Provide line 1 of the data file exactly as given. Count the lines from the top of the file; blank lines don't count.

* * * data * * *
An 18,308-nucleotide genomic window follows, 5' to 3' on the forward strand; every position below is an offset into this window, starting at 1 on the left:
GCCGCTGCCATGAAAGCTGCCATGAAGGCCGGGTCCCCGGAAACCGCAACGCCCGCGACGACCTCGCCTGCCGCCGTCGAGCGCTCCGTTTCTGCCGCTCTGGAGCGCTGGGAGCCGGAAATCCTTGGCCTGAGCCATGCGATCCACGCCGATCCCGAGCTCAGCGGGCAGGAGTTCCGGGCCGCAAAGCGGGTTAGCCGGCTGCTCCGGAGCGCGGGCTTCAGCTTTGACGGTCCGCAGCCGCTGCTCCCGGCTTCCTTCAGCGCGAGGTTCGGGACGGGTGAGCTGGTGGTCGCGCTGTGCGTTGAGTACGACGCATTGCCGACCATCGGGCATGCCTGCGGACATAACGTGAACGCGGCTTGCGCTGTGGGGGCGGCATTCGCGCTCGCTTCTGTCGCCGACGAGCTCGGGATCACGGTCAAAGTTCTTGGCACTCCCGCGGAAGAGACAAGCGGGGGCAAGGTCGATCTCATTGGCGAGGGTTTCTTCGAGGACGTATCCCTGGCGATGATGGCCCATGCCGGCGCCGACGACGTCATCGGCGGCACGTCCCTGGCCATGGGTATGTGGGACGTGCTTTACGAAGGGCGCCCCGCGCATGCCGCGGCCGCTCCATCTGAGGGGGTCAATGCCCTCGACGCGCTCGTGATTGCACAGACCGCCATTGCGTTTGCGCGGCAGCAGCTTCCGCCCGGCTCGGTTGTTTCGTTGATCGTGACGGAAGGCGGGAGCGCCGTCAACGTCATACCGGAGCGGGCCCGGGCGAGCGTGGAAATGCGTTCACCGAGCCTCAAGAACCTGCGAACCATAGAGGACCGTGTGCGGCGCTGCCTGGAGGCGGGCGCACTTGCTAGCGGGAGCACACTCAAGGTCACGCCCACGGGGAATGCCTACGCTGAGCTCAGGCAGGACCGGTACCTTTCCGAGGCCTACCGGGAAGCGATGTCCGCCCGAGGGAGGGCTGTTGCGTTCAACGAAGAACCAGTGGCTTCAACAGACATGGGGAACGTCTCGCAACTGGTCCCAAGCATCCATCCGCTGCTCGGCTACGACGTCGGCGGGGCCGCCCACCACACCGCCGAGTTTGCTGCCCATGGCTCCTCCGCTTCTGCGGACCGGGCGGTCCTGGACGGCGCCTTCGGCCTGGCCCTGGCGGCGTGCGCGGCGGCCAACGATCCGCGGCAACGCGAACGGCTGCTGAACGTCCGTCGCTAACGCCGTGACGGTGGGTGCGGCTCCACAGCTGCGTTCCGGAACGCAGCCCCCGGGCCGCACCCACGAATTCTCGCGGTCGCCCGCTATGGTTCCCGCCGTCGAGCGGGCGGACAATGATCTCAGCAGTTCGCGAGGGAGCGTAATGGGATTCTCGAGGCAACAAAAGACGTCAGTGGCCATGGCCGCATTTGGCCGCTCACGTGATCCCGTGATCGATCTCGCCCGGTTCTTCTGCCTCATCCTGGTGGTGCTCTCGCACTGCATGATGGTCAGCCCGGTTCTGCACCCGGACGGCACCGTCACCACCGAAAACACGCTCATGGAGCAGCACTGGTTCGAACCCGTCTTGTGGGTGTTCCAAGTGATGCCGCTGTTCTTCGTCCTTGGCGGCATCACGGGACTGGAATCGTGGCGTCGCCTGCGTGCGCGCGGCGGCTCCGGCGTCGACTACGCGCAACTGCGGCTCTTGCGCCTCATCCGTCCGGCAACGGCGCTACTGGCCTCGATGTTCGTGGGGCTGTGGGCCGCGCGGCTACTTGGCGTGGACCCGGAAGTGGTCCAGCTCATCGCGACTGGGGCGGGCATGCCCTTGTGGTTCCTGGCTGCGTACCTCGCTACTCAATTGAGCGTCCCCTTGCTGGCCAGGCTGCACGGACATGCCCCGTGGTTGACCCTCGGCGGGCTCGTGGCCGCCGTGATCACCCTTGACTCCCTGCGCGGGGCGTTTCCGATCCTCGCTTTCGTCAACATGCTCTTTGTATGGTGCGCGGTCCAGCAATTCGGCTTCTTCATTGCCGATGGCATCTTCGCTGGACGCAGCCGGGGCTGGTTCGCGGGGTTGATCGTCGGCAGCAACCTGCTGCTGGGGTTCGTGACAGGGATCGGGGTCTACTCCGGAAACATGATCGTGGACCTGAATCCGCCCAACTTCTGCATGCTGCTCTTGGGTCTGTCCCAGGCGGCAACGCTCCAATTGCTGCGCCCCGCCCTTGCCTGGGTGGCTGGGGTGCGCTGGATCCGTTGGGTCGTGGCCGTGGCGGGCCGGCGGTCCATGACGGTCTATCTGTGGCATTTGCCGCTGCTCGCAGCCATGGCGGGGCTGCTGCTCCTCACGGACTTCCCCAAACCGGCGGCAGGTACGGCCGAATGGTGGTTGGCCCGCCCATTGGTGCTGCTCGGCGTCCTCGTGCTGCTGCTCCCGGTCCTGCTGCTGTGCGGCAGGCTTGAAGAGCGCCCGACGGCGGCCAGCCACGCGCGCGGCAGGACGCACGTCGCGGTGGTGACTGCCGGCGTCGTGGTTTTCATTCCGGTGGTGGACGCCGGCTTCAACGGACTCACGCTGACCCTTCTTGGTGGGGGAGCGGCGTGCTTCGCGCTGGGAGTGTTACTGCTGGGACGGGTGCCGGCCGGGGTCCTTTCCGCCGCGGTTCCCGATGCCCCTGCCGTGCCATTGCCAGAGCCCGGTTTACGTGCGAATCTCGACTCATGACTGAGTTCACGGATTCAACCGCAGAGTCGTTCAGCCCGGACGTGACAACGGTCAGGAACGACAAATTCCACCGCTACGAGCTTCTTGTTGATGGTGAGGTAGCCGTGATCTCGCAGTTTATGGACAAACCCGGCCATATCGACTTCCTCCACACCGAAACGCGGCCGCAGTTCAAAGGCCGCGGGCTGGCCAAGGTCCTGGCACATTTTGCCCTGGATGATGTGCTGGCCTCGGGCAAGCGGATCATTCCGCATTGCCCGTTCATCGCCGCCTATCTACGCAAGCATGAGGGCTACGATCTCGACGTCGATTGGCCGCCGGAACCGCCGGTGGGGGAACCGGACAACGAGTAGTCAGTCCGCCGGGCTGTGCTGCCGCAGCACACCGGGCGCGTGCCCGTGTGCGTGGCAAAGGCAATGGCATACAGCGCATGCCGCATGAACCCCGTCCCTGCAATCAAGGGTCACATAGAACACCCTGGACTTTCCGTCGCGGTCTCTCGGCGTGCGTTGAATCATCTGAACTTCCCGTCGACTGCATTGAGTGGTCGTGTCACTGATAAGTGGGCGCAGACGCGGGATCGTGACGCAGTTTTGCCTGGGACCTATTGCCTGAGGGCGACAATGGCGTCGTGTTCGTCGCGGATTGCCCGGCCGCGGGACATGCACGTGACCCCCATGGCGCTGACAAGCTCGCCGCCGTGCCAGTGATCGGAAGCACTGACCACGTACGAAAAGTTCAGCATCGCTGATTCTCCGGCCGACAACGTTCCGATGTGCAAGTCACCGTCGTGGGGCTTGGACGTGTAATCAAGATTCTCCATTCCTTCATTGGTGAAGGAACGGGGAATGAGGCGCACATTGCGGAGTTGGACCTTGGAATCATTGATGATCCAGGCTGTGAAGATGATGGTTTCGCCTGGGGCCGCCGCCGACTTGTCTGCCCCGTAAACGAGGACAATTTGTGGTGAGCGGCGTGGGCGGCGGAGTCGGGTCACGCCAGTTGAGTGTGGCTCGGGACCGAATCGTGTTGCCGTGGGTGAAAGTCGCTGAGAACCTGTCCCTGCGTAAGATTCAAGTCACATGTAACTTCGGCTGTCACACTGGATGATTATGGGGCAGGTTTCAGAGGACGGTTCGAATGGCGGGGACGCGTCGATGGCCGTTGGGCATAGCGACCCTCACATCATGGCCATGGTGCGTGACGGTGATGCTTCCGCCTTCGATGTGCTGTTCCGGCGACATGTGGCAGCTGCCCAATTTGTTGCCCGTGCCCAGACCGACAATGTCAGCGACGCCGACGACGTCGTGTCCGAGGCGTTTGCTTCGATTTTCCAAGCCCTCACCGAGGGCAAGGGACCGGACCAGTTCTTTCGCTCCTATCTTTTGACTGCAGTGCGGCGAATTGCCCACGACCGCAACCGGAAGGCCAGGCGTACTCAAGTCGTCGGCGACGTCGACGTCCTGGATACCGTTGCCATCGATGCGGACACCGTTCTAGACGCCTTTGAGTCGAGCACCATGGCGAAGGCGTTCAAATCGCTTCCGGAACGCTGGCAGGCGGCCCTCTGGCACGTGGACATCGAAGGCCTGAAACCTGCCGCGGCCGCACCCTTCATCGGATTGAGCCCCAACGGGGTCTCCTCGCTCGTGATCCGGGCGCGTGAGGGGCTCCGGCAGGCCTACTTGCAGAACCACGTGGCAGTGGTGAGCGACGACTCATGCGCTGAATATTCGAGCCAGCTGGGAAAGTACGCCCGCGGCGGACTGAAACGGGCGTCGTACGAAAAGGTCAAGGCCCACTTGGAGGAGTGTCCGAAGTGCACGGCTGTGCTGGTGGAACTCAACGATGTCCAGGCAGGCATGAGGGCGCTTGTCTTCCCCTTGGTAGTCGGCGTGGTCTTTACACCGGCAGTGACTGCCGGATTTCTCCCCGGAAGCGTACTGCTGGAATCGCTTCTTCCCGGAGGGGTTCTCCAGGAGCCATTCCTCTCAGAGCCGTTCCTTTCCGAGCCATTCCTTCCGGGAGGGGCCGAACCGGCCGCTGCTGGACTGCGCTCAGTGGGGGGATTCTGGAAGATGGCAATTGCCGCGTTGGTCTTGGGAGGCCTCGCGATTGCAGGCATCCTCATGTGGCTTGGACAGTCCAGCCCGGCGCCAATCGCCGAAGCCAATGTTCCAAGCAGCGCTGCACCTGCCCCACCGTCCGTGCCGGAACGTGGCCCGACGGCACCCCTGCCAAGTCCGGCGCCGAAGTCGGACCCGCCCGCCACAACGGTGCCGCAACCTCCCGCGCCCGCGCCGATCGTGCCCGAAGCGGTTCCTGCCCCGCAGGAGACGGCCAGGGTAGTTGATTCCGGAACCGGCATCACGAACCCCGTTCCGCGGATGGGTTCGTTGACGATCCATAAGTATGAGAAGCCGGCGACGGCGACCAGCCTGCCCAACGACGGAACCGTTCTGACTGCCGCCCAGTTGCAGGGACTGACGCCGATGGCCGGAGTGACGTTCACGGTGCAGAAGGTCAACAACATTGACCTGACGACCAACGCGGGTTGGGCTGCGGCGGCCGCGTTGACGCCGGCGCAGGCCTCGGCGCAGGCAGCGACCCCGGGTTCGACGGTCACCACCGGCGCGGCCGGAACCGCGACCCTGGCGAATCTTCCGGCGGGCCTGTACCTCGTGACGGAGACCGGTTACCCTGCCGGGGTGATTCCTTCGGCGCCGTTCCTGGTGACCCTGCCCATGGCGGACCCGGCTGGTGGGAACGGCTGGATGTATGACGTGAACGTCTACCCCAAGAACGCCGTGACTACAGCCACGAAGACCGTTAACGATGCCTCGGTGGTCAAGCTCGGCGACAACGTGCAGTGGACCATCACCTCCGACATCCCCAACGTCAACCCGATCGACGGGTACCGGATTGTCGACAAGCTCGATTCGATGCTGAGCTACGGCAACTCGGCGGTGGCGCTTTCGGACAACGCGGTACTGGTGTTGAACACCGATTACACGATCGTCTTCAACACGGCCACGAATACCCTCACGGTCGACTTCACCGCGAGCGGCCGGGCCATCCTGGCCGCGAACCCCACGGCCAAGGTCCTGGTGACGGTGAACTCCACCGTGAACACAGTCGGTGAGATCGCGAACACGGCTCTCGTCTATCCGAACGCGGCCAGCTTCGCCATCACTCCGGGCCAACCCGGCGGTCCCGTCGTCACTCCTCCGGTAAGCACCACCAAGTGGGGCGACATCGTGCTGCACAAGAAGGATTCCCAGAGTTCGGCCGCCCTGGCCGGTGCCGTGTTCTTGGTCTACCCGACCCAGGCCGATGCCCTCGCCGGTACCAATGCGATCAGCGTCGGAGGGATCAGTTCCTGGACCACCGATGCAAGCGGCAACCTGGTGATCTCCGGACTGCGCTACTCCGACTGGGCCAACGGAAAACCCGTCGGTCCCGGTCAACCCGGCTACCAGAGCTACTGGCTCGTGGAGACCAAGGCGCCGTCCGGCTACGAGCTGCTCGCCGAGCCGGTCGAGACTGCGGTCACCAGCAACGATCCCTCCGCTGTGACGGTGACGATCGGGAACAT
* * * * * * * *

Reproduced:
An 18,308-nucleotide genomic window follows, 5' to 3' on the forward strand; every position below is an offset into this window, starting at 1 on the left: